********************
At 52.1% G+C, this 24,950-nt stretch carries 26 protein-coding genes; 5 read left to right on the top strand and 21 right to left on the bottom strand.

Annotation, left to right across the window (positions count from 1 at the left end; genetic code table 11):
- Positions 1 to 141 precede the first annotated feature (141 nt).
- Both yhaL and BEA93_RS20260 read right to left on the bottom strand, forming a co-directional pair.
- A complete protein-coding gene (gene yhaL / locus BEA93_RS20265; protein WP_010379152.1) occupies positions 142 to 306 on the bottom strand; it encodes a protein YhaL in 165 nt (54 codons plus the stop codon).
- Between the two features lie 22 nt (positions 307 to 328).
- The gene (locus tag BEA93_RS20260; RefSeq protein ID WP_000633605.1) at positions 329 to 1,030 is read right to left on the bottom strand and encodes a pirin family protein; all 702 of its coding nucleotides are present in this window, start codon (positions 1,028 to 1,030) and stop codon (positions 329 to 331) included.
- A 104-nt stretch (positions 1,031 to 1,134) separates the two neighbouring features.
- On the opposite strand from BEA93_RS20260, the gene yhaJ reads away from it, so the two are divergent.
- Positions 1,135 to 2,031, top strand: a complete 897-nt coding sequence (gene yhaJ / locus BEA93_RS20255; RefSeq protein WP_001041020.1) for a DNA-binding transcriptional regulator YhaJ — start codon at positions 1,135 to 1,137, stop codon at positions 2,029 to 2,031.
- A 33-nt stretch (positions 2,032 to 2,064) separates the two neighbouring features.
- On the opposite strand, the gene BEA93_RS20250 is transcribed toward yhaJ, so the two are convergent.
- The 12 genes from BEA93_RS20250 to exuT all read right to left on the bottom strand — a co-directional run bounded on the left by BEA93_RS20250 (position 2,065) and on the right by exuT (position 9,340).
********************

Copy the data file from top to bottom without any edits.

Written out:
At 52.1% G+C, this 24,950-nt stretch carries 26 protein-coding genes; 5 read left to right on the top strand and 21 right to left on the bottom strand.

Annotation, left to right across the window (positions count from 1 at the left end; genetic code table 11):
- Positions 1 to 141 precede the first annotated feature (141 nt).
- Both yhaL and BEA93_RS20260 read right to left on the bottom strand, forming a co-directional pair.
- A complete protein-coding gene (gene yhaL / locus BEA93_RS20265; protein WP_010379152.1) occupies positions 142 to 306 on the bottom strand; it encodes a protein YhaL in 165 nt (54 codons plus the stop codon).
- Between the two features lie 22 nt (positions 307 to 328).
- The gene (locus tag BEA93_RS20260; RefSeq protein ID WP_000633605.1) at positions 329 to 1,030 is read right to left on the bottom strand and encodes a pirin family protein; all 702 of its coding nucleotides are present in this window, start codon (positions 1,028 to 1,030) and stop codon (positions 329 to 331) included.
- A 104-nt stretch (positions 1,031 to 1,134) separates the two neighbouring features.
- On the opposite strand from BEA93_RS20260, the gene yhaJ reads away from it, so the two are divergent.
- Positions 1,135 to 2,031, top strand: a complete 897-nt coding sequence (gene yhaJ / locus BEA93_RS20255; RefSeq protein WP_001041020.1) for a DNA-binding transcriptional regulator YhaJ — start codon at positions 1,135 to 1,137, stop codon at positions 2,029 to 2,031.
- A 33-nt stretch (positions 2,032 to 2,064) separates the two neighbouring features.
- On the opposite strand, the gene BEA93_RS20250 is transcribed toward yhaJ, so the two are convergent.
- The 12 genes from BEA93_RS20250 to exuT all read right to left on the bottom strand — a co-directional run bounded on the left by BEA93_RS20250 (position 2,065) and on the right by exuT (position 9,340).